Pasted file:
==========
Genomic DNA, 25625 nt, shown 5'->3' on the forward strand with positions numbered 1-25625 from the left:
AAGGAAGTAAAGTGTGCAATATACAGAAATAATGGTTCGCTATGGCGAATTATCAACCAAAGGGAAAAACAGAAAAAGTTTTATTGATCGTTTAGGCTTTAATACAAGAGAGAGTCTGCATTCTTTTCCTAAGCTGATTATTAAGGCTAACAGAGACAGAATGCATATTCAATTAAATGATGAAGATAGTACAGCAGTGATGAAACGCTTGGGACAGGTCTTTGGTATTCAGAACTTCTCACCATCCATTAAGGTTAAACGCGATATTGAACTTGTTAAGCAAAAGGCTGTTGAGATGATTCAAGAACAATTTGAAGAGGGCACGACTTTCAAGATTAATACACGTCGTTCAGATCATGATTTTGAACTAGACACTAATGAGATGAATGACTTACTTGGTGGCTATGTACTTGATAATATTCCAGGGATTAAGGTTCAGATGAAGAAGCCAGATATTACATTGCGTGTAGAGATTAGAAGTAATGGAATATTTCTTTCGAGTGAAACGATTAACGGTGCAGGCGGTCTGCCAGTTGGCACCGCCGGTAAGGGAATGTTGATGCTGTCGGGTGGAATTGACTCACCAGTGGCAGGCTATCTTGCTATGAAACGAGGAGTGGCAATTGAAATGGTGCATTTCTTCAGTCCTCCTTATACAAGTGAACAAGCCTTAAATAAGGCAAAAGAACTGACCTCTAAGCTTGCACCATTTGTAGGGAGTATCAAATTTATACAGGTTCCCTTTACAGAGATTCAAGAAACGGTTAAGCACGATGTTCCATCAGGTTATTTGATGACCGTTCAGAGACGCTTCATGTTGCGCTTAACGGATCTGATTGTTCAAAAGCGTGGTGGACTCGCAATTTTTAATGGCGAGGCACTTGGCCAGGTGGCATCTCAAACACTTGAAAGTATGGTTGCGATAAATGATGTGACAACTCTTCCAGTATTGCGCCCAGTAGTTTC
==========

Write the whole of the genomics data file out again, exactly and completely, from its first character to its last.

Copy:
Genomic DNA, 25625 nt, shown 5'->3' on the forward strand with positions numbered 1-25625 from the left:
AAGGAAGTAAAGTGTGCAATATACAGAAATAATGGTTCGCTATGGCGAATTATCAACCAAAGGGAAAAACAGAAAAAGTTTTATTGATCGTTTAGGCTTTAATACAAGAGAGAGTCTGCATTCTTTTCCTAAGCTGATTATTAAGGCTAACAGAGACAGAATGCATATTCAATTAAATGATGAAGATAGTACAGCAGTGATGAAACGCTTGGGACAGGTCTTTGGTATTCAGAACTTCTCACCATCCATTAAGGTTAAACGCGATATTGAACTTGTTAAGCAAAAGGCTGTTGAGATGATTCAAGAACAATTTGAAGAGGGCACGACTTTCAAGATTAATACACGTCGTTCAGATCATGATTTTGAACTAGACACTAATGAGATGAATGACTTACTTGGTGGCTATGTACTTGATAATATTCCAGGGATTAAGGTTCAGATGAAGAAGCCAGATATTACATTGCGTGTAGAGATTAGAAGTAATGGAATATTTCTTTCGAGTGAAACGATTAACGGTGCAGGCGGTCTGCCAGTTGGCACCGCCGGTAAGGGAATGTTGATGCTGTCGGGTGGAATTGACTCACCAGTGGCAGGCTATCTTGCTATGAAACGAGGAGTGGCAATTGAAATGGTGCATTTCTTCAGTCCTCCTTATACAAGTGAACAAGCCTTAAATAAGGCAAAAGAACTGACCTCTAAGCTTGCACCATTTGTAGGGAGTATCAAATTTATACAGGTTCCCTTTACAGAGATTCAAGAAACGGTTAAGCACGATGTTCCATCAGGTTATTTGATGACCGTTCAGAGACGCTTCATGTTGCGCTTAACGGATCTGATTGTTCAAAAGCGTGGTGGACTCGCAATTTTTAATGGCGAGGCACTTGGCCAGGTGGCATCTCAAACACTTGAAAGTATGGTTGCGATAAATGATGTGACAACTCTTCCAGTATTGCGCCCAGTAGTTTC